Now first, why would i want to format another ramdisk ?
Simple, the next processes (rrdtool/thttpd and protftp) (are able to) generate a lot of data, which will not fit in the image itself. So the solution is to format new ramdisks, and store their data there.
The least byte-costing option will be to build it into busybox, which supports the minix filesystem. And if i, later on, change the image also to minix, i can build the kernel so that it only supports minix.
But, now, step-by-step.
First i will rebuild busybox ...
Use the same configuration as before, but uncomment BB_MKFS_MINIX, and build busybox again.
For me, the size of busybox increased only 5 KB ! Really amazing. Now copy the new busybox to your image, and make a symbolic link to it which is called mkfs.minix.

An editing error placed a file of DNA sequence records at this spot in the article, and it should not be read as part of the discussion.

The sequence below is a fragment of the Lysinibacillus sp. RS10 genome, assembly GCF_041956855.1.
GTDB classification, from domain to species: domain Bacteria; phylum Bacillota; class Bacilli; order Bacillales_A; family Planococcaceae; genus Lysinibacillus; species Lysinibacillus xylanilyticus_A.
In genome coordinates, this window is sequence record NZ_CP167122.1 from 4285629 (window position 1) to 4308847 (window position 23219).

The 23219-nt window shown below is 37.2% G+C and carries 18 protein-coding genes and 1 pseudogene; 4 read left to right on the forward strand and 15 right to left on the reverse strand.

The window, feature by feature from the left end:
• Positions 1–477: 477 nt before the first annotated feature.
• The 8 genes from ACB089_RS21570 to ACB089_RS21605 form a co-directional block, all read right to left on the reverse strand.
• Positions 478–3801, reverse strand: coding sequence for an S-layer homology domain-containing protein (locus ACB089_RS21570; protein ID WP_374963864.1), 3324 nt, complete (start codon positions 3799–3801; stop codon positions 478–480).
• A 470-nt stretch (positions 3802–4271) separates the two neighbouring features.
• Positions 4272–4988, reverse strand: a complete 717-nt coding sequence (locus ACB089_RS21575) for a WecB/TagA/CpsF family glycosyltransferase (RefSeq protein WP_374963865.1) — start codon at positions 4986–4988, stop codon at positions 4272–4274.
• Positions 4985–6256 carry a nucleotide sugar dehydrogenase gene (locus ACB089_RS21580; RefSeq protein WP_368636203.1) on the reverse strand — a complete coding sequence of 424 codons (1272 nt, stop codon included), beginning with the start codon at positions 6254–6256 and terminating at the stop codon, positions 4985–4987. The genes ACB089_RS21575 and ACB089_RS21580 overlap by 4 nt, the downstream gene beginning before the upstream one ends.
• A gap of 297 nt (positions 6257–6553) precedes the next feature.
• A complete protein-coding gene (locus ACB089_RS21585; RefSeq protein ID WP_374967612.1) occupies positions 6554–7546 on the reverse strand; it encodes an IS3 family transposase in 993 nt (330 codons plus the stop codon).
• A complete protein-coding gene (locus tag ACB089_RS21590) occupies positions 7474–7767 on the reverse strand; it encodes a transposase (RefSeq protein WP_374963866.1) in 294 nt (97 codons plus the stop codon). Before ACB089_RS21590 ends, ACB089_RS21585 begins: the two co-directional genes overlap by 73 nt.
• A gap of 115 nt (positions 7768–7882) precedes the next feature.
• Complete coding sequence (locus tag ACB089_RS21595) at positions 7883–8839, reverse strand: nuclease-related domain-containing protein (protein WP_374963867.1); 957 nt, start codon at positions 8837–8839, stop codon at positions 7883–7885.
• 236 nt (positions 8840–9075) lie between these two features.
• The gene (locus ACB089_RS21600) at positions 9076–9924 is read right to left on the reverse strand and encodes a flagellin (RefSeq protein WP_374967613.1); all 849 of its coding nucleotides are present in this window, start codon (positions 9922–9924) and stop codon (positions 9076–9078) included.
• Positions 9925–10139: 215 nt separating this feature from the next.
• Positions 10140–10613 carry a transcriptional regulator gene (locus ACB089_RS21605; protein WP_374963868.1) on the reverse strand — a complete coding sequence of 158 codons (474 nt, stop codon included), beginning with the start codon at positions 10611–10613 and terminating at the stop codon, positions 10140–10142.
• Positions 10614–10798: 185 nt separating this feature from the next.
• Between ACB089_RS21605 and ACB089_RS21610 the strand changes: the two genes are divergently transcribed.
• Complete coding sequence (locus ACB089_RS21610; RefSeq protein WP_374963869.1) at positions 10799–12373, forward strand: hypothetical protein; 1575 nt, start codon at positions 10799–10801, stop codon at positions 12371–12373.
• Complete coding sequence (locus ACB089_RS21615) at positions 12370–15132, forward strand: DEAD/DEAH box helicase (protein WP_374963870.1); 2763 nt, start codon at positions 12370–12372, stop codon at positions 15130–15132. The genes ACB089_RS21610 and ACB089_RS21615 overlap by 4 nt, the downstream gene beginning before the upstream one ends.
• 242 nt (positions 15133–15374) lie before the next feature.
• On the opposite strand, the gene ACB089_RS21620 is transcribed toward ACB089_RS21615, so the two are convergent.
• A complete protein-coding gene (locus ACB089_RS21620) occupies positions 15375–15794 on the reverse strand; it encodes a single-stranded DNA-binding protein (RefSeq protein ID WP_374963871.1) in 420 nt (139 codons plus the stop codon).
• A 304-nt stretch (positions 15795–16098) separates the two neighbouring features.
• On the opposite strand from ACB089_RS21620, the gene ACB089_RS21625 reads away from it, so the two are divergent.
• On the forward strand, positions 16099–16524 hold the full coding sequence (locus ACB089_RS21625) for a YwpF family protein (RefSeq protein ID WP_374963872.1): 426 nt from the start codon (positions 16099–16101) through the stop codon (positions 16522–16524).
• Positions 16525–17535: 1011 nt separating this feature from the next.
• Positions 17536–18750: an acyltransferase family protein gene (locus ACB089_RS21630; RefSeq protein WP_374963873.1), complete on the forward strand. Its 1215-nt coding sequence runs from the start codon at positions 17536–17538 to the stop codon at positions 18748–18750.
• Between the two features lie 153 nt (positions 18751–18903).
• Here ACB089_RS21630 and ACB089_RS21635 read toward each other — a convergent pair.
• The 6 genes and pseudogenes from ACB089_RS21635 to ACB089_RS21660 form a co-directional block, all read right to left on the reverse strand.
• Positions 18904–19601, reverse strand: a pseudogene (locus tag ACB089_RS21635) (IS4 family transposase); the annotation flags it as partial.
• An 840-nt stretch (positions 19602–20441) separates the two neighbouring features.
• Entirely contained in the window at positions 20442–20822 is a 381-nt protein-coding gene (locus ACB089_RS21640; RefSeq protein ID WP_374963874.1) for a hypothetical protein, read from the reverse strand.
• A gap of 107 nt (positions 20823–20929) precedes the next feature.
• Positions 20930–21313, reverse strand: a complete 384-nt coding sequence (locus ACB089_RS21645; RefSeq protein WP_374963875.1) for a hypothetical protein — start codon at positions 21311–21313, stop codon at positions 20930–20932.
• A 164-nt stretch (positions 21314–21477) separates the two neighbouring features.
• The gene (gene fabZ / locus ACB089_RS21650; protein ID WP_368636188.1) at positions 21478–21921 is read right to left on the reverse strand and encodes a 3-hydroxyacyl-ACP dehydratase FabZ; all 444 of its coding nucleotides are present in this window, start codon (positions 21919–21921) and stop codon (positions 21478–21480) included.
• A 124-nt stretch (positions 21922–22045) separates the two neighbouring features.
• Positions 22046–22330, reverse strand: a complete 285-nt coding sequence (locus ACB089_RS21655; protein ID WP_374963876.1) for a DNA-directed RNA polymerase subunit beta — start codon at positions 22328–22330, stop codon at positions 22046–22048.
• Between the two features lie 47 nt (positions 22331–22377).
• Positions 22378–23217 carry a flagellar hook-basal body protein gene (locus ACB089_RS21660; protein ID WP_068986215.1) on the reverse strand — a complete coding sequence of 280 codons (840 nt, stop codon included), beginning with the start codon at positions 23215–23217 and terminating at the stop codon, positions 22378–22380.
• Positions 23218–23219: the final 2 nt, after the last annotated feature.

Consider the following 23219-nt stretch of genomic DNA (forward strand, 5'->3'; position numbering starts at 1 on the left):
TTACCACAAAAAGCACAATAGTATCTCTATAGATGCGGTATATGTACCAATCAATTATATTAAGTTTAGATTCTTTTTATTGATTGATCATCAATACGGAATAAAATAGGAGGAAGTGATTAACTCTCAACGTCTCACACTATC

The next thing is to build a kernel that supports minix ...
This also allows me to further strip down the kernel, by removing some unused options.
The base configuration should be the configuration you used in the first part of this document.
Now go to the filesystems part, and deselect second extended fs support, and activate minix fs support.i Save your config, and rebuild the kernel.
Now we have to migrate the image to a minix filesystem, which made me happy, because the filesystem is less complex, there is more space for programs !
Mount your image, and copy the whole content of the image to a directory on your harddrive, do this with cp -Rap [mountpoint of your image]/* [dir on your HD]
Now make a new image, with dd if=/dev/zero of=[new_image_name] bs=1024 count=8k, and do mkfs.minix [new_image_name]
This wel create an other 8 MB image, and copy the stuff back using cp -Rap.
Now copy the new image and new kernel to your /boot directory, and change your bootloader's configuration. Don't forget to run grub-install or lilo after that.
Now reboot to test if everything is still working. For me, there where no problems. When you've booted, also try this:
mount /dev/ram2 /tmp
It should work, and with df you will see it's capacity.